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Home > Current Buzz > Jenn Gambatese "Shines" in Annie Get Your Gun

Jenn Gambatese Shines in "Annie Get Your Gun" at Goodspeed
May 14, 2010 | By SUSAN HOOD, The Hartford Courant

When Irving Berlin's musical comedy "Annie Get Your Gun" opened on Broadway in spring 1946, not even 20 years had elapsed since the deaths of its inspirations, the legendary exhibition sharpshooters Annie Oakley and Frank Butler. It is a fictionalized telling of their true-life romance and marriage, and of Oakley's meteoric rise to international celebrity with "Buffalo Bill's Wild West and Congress of Rough Riders of the World."

But the "real" Annie Oakley, born Phoebe Ann Mosely in rural western Ohio (1860-1926), is blurred by memories of Ethel Merman, the brassy Broadway belter for whom the musical was written as a star vehicle. Merman's trademark song, "There's No Business Like Show Business," comes from this work. And she was known to upstage anyone.

So it is a delight to encounter the actor and accomplished singer Jenn Gambatese in the title role at Goodspeed Musicals. If she outshines the capable cast in this entertaining revival directed by Rob Ruggiero, it's because Gambatese and Ruggiero have created a multi-dimensional character.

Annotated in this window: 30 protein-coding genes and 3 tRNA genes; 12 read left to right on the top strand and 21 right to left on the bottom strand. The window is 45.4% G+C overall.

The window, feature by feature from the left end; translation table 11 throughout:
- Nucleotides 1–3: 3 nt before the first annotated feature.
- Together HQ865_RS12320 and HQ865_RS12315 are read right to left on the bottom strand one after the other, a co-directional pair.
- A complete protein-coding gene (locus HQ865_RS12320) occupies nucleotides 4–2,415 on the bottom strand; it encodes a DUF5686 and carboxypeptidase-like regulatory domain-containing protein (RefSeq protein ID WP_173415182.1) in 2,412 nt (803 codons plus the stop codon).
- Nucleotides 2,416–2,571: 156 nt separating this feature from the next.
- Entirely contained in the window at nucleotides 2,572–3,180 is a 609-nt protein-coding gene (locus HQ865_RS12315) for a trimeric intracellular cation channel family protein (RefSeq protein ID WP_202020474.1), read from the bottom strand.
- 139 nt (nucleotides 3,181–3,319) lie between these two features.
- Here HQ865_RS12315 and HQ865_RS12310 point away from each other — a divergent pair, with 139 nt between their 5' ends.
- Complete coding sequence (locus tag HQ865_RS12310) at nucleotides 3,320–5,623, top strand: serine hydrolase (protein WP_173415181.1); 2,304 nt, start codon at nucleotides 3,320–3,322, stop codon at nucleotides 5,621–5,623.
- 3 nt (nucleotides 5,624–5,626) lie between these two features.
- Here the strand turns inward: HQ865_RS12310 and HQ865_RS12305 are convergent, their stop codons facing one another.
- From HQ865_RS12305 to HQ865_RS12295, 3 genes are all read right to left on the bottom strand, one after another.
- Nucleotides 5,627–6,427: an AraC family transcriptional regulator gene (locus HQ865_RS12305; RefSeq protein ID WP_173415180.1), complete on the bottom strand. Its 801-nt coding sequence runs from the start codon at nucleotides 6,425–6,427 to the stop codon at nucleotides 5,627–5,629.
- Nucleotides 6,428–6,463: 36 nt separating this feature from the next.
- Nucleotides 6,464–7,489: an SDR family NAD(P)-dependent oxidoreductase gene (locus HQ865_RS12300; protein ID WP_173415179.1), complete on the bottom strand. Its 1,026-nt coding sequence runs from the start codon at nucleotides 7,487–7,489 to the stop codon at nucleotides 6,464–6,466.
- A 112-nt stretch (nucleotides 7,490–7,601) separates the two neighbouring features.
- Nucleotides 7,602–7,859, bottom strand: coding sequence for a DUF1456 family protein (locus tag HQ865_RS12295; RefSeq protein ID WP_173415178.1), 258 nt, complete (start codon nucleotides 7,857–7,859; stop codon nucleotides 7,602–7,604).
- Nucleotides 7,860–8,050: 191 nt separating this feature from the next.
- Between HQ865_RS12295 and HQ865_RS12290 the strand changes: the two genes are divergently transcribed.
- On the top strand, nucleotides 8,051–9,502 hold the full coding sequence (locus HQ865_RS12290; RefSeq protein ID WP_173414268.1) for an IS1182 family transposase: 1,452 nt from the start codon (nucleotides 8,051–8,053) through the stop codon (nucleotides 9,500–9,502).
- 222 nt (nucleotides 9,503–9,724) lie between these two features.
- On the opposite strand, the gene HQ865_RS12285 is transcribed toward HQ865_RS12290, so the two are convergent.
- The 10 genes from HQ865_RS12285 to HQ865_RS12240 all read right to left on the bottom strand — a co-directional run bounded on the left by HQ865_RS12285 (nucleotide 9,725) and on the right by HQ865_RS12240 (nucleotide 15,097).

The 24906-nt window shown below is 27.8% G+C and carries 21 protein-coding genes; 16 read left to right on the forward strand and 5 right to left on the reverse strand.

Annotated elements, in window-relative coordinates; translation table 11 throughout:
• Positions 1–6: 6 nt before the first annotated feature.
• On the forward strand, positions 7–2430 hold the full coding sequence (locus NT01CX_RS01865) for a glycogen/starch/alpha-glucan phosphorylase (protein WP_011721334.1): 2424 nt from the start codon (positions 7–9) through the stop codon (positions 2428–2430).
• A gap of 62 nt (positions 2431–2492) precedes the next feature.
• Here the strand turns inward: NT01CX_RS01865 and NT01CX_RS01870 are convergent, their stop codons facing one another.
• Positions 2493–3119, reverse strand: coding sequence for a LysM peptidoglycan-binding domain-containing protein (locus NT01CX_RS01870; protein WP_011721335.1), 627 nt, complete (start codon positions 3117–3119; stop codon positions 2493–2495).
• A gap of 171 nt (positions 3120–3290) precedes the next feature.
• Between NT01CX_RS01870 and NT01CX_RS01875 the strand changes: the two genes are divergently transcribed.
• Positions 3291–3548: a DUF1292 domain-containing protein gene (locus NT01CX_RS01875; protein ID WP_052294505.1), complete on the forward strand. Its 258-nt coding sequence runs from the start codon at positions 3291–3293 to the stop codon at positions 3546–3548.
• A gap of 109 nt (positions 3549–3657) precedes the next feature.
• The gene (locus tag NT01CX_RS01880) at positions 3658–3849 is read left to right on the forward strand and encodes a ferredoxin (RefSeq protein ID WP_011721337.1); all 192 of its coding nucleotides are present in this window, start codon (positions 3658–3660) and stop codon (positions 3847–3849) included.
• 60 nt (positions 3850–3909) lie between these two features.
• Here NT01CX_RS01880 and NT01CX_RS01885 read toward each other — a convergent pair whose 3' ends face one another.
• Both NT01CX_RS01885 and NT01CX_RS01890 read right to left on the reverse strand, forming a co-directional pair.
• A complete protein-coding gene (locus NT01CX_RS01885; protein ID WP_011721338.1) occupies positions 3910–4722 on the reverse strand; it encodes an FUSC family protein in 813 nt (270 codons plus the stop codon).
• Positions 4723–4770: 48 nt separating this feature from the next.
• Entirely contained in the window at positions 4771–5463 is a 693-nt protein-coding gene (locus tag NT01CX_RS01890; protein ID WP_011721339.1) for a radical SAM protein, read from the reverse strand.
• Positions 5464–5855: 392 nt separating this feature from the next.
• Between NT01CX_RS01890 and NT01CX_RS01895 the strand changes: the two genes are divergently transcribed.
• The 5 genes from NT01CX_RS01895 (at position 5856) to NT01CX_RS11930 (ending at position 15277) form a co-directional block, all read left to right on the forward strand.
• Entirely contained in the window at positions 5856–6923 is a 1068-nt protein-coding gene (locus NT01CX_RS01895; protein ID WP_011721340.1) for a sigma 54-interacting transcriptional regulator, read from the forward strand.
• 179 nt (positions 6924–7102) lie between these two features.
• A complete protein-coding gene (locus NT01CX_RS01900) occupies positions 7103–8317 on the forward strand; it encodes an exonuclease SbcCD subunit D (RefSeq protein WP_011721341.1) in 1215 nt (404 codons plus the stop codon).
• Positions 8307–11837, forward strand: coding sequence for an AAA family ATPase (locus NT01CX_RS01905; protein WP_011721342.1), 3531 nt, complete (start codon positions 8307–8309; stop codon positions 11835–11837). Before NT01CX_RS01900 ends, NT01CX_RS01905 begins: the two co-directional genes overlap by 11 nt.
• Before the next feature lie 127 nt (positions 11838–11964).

As Annie, Gambatese's speaking voice and its assumed twang are reminiscent of Dolly Parton's girlish lilt. Hers is a trained mezzo soprano with secure intonation, clear enunciation and fluid finesse.

From the moment her lithe, petite figure enters the stage wearing buckskin, toting a rifle, nose and cheeks smudged with gunpowder, she radiates Annie's sunny self-confidence, candor and wit, the latter with a quick, broad grin. While Annie's backwoods ways become refined as the plot progresses, Gambatese remains true to her guileless, affectionate spirit.

The anomaly is, of course, the song "An Old Fashioned Wedding."

Composer and lyricist Irving Berlin is to blame for undercutting Annie's insistence upon independence by emphasizing diamonds, platinum, champagne and caviar in her duet with Frank Butler.

The tall, boyish-faced Kevin Earley is a splendid-voiced Frank. He and Gambatese have an easy rapport.

The musical's secondary romance between Tommy Keeler and Winnie Tate are nicely acted, danced and sung by Andrew Cao and Chelsea Morgan Stock.

David McDonald is a gracious and affable "Buffalo Bill" Cody; James Beaman plays his manager, Charlie Davenport, with a New Yorker's wily acumen; Rebecca Watson is funny as Frank's assistant, the churlish and jealous Dolly Tate; and Michael Nichols attempts to dignify the troublesome role of Chief Sitting Bull (histories tell us he named Annie Oakley "Little Sure-Shot").

For "Annie Get Your Gun," Ruggiero returns to Goodspeed ("Camelot," "Big River" and "1776") to be reunited with a trusted creative trio: Michael Schweikardt (scenery), Alejo Vietti (costumes) and John Lasiter (lighting).

Noah Racey's choreography is more technically demanding than much seen recently in the region, and the cast dances with precision and aplomb.

The eight-member orchestra is led by music director Michael O'Flaherty.

•ANNIE GET YOUR GUN runs 2 hours and 30 minutes, including one intermission, and plays through July 3 at Goodspeed Musicals, 6 Main St., East Haddam. Tickets are $27.50 to $71. Information: 860-873-8668 or


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